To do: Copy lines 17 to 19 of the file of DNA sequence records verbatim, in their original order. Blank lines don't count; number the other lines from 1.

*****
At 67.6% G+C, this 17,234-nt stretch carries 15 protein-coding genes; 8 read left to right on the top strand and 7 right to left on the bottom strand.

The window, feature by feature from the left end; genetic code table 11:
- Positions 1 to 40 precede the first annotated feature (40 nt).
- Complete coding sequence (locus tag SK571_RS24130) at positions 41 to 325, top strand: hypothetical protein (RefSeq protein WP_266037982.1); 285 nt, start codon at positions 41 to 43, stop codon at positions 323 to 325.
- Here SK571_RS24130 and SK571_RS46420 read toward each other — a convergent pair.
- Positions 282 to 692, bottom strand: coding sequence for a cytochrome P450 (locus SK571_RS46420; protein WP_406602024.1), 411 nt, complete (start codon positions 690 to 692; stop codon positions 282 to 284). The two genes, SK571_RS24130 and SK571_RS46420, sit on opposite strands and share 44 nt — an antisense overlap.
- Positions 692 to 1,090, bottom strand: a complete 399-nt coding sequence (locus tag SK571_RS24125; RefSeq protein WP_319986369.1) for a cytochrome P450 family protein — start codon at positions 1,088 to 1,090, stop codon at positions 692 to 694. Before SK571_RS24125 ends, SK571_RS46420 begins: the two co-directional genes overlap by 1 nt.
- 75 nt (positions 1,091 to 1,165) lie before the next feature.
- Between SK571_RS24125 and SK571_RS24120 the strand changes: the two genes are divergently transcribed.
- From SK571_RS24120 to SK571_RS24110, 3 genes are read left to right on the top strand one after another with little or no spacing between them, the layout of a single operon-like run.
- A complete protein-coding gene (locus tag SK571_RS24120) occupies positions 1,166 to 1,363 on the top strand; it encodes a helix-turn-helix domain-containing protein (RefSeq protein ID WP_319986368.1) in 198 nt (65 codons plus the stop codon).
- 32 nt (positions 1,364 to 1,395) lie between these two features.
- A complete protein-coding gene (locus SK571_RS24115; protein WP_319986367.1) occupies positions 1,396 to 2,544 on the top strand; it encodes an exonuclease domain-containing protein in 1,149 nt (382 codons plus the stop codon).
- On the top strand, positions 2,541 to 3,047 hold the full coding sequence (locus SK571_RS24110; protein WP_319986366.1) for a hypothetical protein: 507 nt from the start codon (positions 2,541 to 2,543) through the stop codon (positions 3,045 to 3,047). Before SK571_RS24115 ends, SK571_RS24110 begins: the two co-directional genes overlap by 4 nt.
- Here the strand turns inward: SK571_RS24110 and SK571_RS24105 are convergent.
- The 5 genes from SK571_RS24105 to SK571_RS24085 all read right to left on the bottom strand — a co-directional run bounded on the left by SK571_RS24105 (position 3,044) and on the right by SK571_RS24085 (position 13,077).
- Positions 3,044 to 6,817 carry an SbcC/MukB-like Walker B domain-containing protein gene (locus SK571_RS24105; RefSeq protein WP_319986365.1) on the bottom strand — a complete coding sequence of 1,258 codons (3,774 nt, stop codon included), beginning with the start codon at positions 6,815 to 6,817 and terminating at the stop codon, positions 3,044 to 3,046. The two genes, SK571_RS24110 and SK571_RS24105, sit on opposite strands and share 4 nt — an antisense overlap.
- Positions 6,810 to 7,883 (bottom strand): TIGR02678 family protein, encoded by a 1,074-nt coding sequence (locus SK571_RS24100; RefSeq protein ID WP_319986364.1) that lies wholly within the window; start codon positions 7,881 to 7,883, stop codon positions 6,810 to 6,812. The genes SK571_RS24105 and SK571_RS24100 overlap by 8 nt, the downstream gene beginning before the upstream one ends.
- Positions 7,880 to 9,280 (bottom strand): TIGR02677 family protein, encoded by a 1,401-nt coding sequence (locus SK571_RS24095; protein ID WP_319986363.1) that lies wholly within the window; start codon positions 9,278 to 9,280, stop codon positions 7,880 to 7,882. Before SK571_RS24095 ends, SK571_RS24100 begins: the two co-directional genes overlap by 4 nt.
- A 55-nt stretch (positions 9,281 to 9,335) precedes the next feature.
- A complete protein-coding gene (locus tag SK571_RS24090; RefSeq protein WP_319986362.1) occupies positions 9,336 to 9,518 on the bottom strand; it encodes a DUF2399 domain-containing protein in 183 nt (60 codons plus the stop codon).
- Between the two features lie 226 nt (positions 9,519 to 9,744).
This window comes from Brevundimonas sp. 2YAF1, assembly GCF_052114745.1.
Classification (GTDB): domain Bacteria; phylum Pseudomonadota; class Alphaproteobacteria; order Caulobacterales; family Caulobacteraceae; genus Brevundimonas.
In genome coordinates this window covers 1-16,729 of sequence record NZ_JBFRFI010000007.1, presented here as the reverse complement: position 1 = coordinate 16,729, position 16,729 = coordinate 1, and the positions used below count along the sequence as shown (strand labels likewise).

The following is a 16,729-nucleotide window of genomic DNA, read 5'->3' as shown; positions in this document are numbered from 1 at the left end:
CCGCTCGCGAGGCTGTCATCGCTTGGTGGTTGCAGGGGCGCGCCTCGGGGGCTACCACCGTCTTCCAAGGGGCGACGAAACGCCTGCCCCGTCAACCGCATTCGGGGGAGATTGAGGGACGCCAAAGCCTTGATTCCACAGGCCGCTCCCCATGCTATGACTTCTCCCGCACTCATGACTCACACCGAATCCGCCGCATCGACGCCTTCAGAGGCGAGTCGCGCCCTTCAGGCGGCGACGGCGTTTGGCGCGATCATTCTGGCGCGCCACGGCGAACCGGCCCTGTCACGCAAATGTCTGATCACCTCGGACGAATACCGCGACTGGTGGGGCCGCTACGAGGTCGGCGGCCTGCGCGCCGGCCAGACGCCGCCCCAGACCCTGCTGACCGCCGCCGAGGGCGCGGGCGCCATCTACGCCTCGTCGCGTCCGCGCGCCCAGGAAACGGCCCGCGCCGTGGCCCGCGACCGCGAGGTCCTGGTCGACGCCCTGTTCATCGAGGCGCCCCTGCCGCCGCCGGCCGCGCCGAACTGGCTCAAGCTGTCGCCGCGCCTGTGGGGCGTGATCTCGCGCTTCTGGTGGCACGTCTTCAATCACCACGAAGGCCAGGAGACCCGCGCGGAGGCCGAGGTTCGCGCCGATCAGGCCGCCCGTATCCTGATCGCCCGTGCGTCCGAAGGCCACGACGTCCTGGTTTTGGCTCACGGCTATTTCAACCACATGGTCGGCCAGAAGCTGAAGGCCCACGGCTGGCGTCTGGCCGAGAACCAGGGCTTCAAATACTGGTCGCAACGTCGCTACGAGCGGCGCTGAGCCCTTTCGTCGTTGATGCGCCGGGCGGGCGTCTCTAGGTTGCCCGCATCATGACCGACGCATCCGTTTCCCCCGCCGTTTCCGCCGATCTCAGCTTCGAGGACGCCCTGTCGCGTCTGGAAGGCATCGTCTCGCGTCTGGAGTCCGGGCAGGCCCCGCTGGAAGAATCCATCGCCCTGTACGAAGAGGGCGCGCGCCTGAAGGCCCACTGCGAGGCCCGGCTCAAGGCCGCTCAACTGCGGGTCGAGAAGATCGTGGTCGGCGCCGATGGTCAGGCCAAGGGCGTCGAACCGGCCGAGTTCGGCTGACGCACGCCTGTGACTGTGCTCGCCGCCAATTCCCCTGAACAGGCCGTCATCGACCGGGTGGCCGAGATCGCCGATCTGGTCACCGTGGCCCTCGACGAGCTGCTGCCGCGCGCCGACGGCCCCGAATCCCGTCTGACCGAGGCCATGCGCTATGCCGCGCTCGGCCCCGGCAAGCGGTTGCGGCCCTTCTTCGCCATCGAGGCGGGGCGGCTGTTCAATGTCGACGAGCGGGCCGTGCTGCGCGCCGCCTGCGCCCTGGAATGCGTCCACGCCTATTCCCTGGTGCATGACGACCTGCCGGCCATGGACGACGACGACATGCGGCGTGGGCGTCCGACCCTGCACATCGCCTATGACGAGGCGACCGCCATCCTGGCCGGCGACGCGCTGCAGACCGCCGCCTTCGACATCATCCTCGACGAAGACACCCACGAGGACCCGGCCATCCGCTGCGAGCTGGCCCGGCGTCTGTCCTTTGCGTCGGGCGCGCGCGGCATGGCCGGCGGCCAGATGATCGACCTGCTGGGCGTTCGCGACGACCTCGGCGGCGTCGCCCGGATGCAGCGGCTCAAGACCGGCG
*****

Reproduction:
- Positions 3,044 to 6,817 carry an SbcC/MukB-like Walker B domain-containing protein gene (locus SK571_RS24105; RefSeq protein WP_319986365.1) on the bottom strand — a complete coding sequence of 1,258 codons (3,774 nt, stop codon included), beginning with the start codon at positions 6,815 to 6,817 and terminating at the stop codon, positions 3,044 to 3,046. The two genes, SK571_RS24110 and SK571_RS24105, sit on opposite strands and share 4 nt — an antisense overlap.
- Positions 6,810 to 7,883 (bottom strand): TIGR02678 family protein, encoded by a 1,074-nt coding sequence (locus SK571_RS24100; RefSeq protein ID WP_319986364.1) that lies wholly within the window; start codon positions 7,881 to 7,883, stop codon positions 6,810 to 6,812. The genes SK571_RS24105 and SK571_RS24100 overlap by 8 nt, the downstream gene beginning before the upstream one ends.
- Positions 7,880 to 9,280 (bottom strand): TIGR02677 family protein, encoded by a 1,401-nt coding sequence (locus SK571_RS24095; protein ID WP_319986363.1) that lies wholly within the window; start codon positions 9,278 to 9,280, stop codon positions 7,880 to 7,882. Before SK571_RS24095 ends, SK571_RS24100 begins: the two co-directional genes overlap by 4 nt.